City In Peril As Emergency Response Fails In Iceland

As a dormant volcano explodes for its second time since November, lava flows are destroying houses in Iceland.

Reports show lava streams have reached the outskirts of Grindavík, Iceland, engulfing houses, even though enormous emergency earthworks were constructed in reaction to the eruption of a long-dormant volcano and are reportedly functioning effectively. Lava is flowing into a residential street as a second crack erupted closer to the municipality than the first, forcing the evacuation of thousands of residents from Grindavík.

Although no deaths have been officially recorded as of yet, one construction worker went missing after presumably plunging into a fissure in the earth that was created by the eruption last month, just before the most recent outburst. The potential of rockfalls rendered the rescue operation too hazardous to proceed with; therefore, it was eventually canceled. The search and rescue team sent their deepest sympathies to the relatives of the man who went missing.

Although the pyroduct, known as a “magma tunnel,” seems to have poured under the town, the current eruption’s force has temporarily decreased, according to Iceland’s national radio. The settlement of Grindavík has been evacuated three times in the last two months due to eruptions. And more may likely occur in the near future.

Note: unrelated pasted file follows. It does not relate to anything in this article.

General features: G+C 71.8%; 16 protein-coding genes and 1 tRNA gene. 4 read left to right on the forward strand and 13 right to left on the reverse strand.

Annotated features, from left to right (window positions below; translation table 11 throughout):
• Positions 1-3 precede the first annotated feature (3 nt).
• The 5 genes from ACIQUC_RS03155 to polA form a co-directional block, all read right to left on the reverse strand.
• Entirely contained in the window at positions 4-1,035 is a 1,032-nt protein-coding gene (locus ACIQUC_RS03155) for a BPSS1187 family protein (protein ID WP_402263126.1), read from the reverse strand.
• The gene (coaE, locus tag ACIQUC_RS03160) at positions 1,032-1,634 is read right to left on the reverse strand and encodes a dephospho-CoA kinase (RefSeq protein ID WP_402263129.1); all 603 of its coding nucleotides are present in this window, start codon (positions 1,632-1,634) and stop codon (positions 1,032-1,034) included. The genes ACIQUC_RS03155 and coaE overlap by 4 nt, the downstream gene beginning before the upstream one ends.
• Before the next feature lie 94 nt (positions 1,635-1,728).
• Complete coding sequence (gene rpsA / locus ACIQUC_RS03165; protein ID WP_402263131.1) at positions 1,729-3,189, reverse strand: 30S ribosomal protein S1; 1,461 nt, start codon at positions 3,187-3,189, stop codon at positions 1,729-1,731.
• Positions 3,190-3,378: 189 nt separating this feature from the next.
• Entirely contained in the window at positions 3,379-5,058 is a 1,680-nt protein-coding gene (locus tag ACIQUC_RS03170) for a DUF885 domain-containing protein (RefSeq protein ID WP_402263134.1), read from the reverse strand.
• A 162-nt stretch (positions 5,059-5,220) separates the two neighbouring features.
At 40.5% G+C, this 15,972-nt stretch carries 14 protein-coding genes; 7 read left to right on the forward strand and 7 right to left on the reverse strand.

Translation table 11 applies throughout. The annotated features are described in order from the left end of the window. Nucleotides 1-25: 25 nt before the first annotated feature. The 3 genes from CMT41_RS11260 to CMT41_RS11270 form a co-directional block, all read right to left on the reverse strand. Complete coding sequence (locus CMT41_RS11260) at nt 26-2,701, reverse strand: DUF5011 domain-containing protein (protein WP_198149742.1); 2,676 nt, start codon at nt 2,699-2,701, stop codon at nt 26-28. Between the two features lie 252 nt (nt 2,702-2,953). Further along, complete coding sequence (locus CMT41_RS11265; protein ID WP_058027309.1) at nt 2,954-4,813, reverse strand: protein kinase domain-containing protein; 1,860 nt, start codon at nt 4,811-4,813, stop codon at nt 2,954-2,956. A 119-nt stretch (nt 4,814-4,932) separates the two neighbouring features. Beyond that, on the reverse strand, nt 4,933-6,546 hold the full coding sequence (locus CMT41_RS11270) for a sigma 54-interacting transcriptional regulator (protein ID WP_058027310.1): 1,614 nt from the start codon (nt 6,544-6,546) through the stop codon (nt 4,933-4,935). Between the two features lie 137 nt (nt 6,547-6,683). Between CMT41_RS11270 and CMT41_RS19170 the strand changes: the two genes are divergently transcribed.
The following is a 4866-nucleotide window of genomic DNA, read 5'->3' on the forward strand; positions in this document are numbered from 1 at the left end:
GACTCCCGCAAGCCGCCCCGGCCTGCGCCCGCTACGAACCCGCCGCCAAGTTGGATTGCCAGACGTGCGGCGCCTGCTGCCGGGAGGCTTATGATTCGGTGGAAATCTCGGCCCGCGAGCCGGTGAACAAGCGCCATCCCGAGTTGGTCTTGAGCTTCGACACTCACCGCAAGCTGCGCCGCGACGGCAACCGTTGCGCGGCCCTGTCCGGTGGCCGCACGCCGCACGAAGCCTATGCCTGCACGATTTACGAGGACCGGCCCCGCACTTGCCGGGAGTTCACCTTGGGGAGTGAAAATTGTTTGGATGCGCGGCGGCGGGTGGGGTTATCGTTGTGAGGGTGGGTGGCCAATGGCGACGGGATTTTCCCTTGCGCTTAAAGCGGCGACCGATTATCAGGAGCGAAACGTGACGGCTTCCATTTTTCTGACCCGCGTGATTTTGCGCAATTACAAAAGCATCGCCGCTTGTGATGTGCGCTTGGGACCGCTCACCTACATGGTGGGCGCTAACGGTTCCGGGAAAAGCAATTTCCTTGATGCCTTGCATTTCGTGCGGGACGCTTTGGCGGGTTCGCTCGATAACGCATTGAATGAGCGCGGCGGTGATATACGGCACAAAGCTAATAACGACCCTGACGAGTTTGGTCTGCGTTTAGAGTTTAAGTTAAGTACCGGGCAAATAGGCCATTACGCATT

The citizens of Grindavík are often assured that permanent solutions will be found. According to geologists, earthquakes will last for years, but the government only has temporary fixes. People are looking to the government to assist them in selling their homes since they cannot do it on their own. The earthquakes have rendered their properties worthless.

Icelandic officials launched a last-ditch attempt to construct massive earthwork barriers to redirect the lava flow far from the town last December in anticipation of more lava flows.

According to Grindavík mayor Fannar Jónasson, the eruption is causing grief among the villagers and might have major repercussions for them, as the lava blocks water and heating pipelines in the middle of winter in the Arctic. These are exceptional situations, he said. They are broken.